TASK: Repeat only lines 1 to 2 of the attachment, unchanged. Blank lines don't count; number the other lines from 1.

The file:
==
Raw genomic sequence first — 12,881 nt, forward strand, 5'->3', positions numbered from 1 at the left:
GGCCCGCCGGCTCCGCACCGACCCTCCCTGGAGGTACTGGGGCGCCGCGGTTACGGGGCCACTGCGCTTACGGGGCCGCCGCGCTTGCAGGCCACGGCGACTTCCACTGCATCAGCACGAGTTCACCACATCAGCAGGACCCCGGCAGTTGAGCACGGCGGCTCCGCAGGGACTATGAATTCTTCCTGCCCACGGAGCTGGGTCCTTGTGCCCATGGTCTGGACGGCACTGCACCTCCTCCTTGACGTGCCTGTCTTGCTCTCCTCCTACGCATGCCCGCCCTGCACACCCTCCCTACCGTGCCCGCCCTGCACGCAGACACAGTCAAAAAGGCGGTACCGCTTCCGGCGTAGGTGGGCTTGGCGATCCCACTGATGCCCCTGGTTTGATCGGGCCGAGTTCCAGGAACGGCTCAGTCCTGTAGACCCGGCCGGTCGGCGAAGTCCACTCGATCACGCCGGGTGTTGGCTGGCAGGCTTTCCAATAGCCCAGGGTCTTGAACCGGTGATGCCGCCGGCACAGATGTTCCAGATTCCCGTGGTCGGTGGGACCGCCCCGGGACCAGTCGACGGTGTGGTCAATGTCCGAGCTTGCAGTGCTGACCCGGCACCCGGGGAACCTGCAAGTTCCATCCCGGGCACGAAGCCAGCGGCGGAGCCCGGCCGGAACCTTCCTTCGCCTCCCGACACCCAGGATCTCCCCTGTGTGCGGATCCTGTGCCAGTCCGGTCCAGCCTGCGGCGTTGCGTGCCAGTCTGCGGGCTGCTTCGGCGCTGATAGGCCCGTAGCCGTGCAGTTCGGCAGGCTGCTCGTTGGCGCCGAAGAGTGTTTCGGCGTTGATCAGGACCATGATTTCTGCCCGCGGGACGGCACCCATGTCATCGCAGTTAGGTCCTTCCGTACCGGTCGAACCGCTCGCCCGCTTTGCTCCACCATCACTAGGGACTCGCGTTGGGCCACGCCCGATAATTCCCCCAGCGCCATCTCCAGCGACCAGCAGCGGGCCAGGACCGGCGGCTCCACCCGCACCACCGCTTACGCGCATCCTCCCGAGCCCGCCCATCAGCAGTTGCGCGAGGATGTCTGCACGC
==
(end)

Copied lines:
Raw genomic sequence first — 12,881 nt, forward strand, 5'->3', positions numbered from 1 at the left:
GGCCCGCCGGCTCCGCACCGACCCTCCCTGGAGGTACTGGGGCGCCGCGGTTACGGGGCCACTGCGCTTACGGGGCCGCCGCGCTTGCAGGCCACGGCGACTTCCACTGCATCAGCACGAGTTCACCACATCAGCAGGACCCCGGCAGTTGAGCACGGCGGCTCCGCAGGGACTATGAATTCTTCCTGCCCACGGAGCTGGGTCCTTGTGCCCATGGTCTGGACGGCACTGCACCTCCTCCTTGACGTGCCTGTCTTGCTCTCCTCCTACGCATGCCCGCCCTGCACACCCTCCCTACCGTGCCCGCCCTGCACGCAGACACAGTCAAAAAGGCGGTACCGCTTCCGGCGTAGGTGGGCTTGGCGATCCCACTGATGCCCCTGGTTTGATCGGGCCGAGTTCCAGGAACGGCTCAGTCCTGTAGACCCGGCCGGTCGGCGAAGTCCACTCGATCACGCCGGGTGTTGGCTGGCAGGCTTTCCAATAGCCCAGGGTCTTGAACCGGTGATGCCGCCGGCACAGATGTTCCAGATTCCCGTGGTCGGTGGGACCGCCCCGGGACCAGTCGACGGTGTGGTCAATGTCCGAGCTTGCAGTGCTGACCCGGCACCCGGGGAACCTGCAAGTTCCATCCCGGGCACGAAGCCAGCGGCGGAGCCCGGCCGGAACCTTCCTTCGCCTCCCGACACCCAGGATCTCCCCTGTGTGCGGATCCTGTGCCAGTCCGGTCCAGCCTGCGGCGTTGCGTGCCAGTCTGCGGGCTGCTTCGGCGCTGATAGGCCCGTAGCCGTGCAGTTCGGCAGGCTGCTCGTTGGCGCCGAAGAGTGTTTCGGCGTTGATCAGGACCATGATTTCTGCCCGCGGGACGGCACCCATGTCATCGCAGTTAGGTCCTTCCGTACCGGTCGAACCGCTCGCCCGCTTTGCTCCACCATCACTAGGGACTCGCGTTGGGCCACGCCCGATAATTCCCCCAGCGCCATCTCCAGCGACCAGCAGCGGGCCAGGACCGGCGGCTCCACCCGCACCACCGCTTACGCGCATCCTCCCGAGCCCGCCCATCAGCAGTTGCGCGAGGATGTCTGCACGC